Can someone please tell me what the hell happened at the end? I am all for not spelling things out and not having perfect, pretty endings, but I read that ending very carefully five different times and I truly have no idea what happened? Was he dead? But then he was there? Was his head hanging in a tree? Then who was she calling and who was there?
I really enjoy her stories and I do think she's probably as amazing of a writer as they say she is, but I do sometimes get frustrated by her vagueness. Mystery, yes. The reader thinking for herself, yes. Leaving some things open to interpretation, yes. Leaving the reader confused and unsure of what the hell happened, NO!
The whole tale of Lottar in Albania is a story within the story being told to the narrator by Charlotte. But at the end, you're led to believe that Charlotte might be Lottar and maybe she was telling her life story.
In this story-within-a-story of Lottar, after she's being led away from the British consulate at the end, she sees the preist near the trees watching and she calls out to him, but he doesn't move. But later, when she arrives back in England or Canada, the preist is waiting for her.
If the story is true, then Charlotte's husband is the preist from the Lottar story.
Doe that make sense?
Well, yes I got all that and that ending (regarding the Franciscan) is what I wanted to believe. I don't have the book with me but yes, first she says he's standing behind the tree. But then she describes him in a very dead and strange way (maybe I'll be able to come back and actually quote this part). His face is pale, lifeless, emotionless, like a picture of an apostle or saint in a church (always dead!), etc. and then suddenly she "realizes too late." What? She feels sickened and anxious but it gives no clue as to what she ha realized. I guess if she's still calling to him she didn't think he was dead. I swear to you though she (Munro) talks about the face as if it is completely disconnected from the body and the specific words she uses all mean without life or vitality in a very literal sense.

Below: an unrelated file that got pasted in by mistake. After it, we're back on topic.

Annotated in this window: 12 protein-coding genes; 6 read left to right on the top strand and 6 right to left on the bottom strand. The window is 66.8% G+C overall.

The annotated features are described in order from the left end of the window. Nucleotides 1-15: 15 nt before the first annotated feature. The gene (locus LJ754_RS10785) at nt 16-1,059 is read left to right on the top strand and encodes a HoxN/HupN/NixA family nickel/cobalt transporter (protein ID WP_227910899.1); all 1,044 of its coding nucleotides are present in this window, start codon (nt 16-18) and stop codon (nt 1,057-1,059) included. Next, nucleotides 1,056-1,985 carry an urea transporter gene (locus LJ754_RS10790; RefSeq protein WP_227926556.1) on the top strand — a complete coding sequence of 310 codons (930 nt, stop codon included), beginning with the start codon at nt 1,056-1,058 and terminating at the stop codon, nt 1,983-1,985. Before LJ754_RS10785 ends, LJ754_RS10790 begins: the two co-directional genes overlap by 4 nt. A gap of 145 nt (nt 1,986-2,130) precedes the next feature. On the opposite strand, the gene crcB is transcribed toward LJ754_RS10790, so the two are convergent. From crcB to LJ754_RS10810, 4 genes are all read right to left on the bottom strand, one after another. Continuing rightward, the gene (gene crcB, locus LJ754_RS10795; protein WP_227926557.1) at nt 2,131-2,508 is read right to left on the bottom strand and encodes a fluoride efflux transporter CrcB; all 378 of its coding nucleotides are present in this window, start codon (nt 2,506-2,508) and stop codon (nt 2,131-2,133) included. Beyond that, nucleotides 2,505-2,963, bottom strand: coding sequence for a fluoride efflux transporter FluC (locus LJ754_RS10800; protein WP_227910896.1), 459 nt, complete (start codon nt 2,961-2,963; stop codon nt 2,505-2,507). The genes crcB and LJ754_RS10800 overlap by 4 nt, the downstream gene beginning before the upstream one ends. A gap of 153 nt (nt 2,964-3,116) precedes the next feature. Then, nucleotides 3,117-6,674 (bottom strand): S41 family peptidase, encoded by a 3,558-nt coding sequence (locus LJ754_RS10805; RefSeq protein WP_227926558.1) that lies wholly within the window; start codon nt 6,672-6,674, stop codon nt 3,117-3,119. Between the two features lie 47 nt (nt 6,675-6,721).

My other confusion was that he is Italian, yet her partner is Middle Eastern. Later it definitely hinted (the mustache especially) that it was him, but these intentionally vague explanations did end up confusing me and really every time I re-read it I actually became more confused.
But yes, there is no room to doubt that the story is about Charlotte herself. And I thought it was a very good story. Sometimes I think Munro just needs to give us one more inch. That can really be a power thing with a writer, they get to know, you do not, and it bugs me.
Here it is from the book:
"His face, pale as the oranges were in that light, looked out of the branches, all its swarthiness drained away. It was a wan face hanging in the tree, its melancholy expression quite impersonal and undemanding, like you might see on the face of a devout but proud apostle in a church window. Then it was gone, taking the breath out of her body, as she knew too late."
As accomplished a writer as she is, there is no way she was conjuring up all of these death images unintentionally. I guess the more I think about it it must be that he had decided to betray his calling and his vows to be with her and that is a kind of death? What did she know too late exactly? But too why would his expression be impersonal and undemanding if he was doing this out of love for her?
Then the other thing that confused me was, if he was standing there behind the tree and the guide was leading her straight to the dock, how was he already there when she arrived? I can't imagine that I'm the only person who was confused by these vague and sometimes conflicting aspects of the story (and I have found the same thing in plenty of her other ones too).